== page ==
The reality is that the combination of high prices and the effects of the credit crunch encourages people to sell precious items they already own, and in many cultures have put aside explicitly as a store of wealth. Less significantly, there are also the beginnings of a trend for Asian upper classes and younger people to switch to diamonds and platinum.
The second flaw in the bull argument is that demand will continue to be driven by investors seeking a safe haven asset. This is not the all-important factor commonly thought, as ten times more of the gold mined is used for jewellery than is hoarded in bars or exchange traded funds.
Demand for gold as an alternative safe investment has anyway probably passed its peak. Fear that the US Government will nationalise some of its largest banks is now receding, and this has manifest itself for example in a slowdown into gold exchange traded funds. The big New York-listed SPDR Gold Trust (GLD) remained static for a fifth consecutive session last week.
The predicament of rival safe havens, notably the Swiss franc and the yen, also conspired to push gold up recently. These currencies traditionally benefit from low interest rates, but as rates have been slashed around the globe, they compare less well with the precious metal.
Aggressive interest rate cuts around the world have weighed on these currencies, and cut the opportunity cost of purchasing and holding gold, says Fredrik Nerbrand, Head of Global Strategy at HSBC Private Bank. Also, as Japan and Switzerland have economies that rely heavily on their banking systems, it seems that their defensive qualities appear diminished during this financial crisis where banks have come under pressure, as opposed to an international political crisis, for example.
One of the oddities of the lust for gold is the mistaken belief that it is relatively stable. In fact, it has a similar level of volatility as equities - a 30-day volatility of 20.6% compared with 30% for equities, according to Nerbrand's analysis of the MSCI World Index.
By and large, investors have been waiting for President Obama's financial reforms to deal with the crippled economy, parking money in gold simply until they direct it back into equity markets. The super-wealthy sheikhs and hedge funds will be first to identify better ways of using their cash. The price could then drop dramatically, just as last year oil collapsed from $147 a barrel in July to $40 in November.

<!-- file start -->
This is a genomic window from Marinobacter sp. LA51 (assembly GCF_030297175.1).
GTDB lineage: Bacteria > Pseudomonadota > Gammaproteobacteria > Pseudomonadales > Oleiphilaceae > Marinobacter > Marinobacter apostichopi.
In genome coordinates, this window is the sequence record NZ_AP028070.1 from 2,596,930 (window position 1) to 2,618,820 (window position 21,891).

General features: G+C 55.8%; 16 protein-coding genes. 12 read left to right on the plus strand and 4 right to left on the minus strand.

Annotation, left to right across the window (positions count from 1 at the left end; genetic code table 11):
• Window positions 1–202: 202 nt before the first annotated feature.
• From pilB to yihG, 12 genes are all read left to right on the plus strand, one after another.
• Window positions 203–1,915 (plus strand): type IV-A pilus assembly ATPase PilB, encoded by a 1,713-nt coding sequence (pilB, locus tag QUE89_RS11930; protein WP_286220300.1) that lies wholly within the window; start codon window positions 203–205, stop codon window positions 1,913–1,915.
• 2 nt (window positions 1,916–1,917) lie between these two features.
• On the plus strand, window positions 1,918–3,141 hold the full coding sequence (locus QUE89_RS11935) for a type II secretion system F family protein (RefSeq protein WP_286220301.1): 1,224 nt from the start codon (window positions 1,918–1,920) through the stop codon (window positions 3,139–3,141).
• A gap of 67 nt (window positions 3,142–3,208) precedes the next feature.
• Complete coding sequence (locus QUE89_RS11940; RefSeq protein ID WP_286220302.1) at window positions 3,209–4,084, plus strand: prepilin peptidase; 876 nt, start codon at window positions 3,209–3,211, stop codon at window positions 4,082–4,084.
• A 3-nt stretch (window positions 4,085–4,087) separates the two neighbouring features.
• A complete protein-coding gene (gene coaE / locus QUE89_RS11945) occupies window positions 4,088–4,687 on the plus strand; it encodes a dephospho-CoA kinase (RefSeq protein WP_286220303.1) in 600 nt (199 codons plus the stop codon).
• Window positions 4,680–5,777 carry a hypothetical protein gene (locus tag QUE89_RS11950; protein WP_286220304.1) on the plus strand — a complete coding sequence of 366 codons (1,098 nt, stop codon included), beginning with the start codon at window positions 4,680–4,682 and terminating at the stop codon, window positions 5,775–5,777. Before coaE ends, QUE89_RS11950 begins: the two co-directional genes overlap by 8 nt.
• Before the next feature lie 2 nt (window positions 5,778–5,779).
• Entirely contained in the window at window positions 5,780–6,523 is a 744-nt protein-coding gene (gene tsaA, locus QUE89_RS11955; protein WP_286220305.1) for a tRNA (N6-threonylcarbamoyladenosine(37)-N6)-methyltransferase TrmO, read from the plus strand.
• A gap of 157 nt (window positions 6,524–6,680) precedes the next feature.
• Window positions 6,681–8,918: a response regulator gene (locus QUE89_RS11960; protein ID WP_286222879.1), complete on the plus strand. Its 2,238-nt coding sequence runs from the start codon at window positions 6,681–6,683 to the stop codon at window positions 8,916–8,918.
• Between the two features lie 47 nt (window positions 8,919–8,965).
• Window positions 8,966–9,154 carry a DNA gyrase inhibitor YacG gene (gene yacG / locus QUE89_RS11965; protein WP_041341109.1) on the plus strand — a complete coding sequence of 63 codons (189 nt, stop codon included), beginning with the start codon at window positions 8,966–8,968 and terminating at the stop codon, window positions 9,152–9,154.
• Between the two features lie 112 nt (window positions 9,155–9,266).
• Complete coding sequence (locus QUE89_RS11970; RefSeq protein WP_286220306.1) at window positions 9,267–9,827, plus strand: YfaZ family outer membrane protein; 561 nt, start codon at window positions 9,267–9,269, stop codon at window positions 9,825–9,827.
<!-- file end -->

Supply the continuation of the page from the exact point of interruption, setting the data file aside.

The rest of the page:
Arguably, too, while the fiscal stimuli may be prompting fears of inflation, concern should be focused on deflation, which will drag gold down. Workers everywhere are accepting reduced working hours and even reduced wages to make firms competitive and ward off redundancies as unemployment rises. Several forward swap markets show expectations of deflation, while Fed Chairman Ben Bernanke last week told the Senate that a fall in consumer and producer prices is expected to last a few years.
All this, of course, assumes that the markets and the financial system will recover in the next few years. If that takes decades, then the price may fall back this year, only to resume a long-term upward trend.
Meanwhile, the next few weeks will be well worth watching. The Hindu festival of Akshaya Tritiya is considered the most auspicious day to buy gold in the Hindu calendar. Anticipation of this day usually nudges up the price, and this year the festival falls on 27 April.
To the above, we would add the emerging trend towards the end of de-hedging (a phenomenon which has helped gold notch large gains in recent years). While the current year might not witness much fresh net hedging, the risk of mining firms switching trains and going in the opposite direction is larger than before and could be but a matter of time. Not far behind, the idea that gold mining shares might just end up doing better than the metal itself in 2009. Now there is something novel for mining co. executives to be touting, the next time they get in front of a mike. Their own shares!
That said, there is more reason than in three decades for astute individuals who have not yet done so, to purchase the financial insurance policy that gold can constitute. Forget where prices have been, where they are, or where they might go. Do the math and ensure that your ten percent solution for the health of your financial life is in place. Do not hope for cashing in on life insurance - it is usually an undesirable payout for the insured. Now, go out and enjoy the imminent arrival of spring. Who knows what might bloom?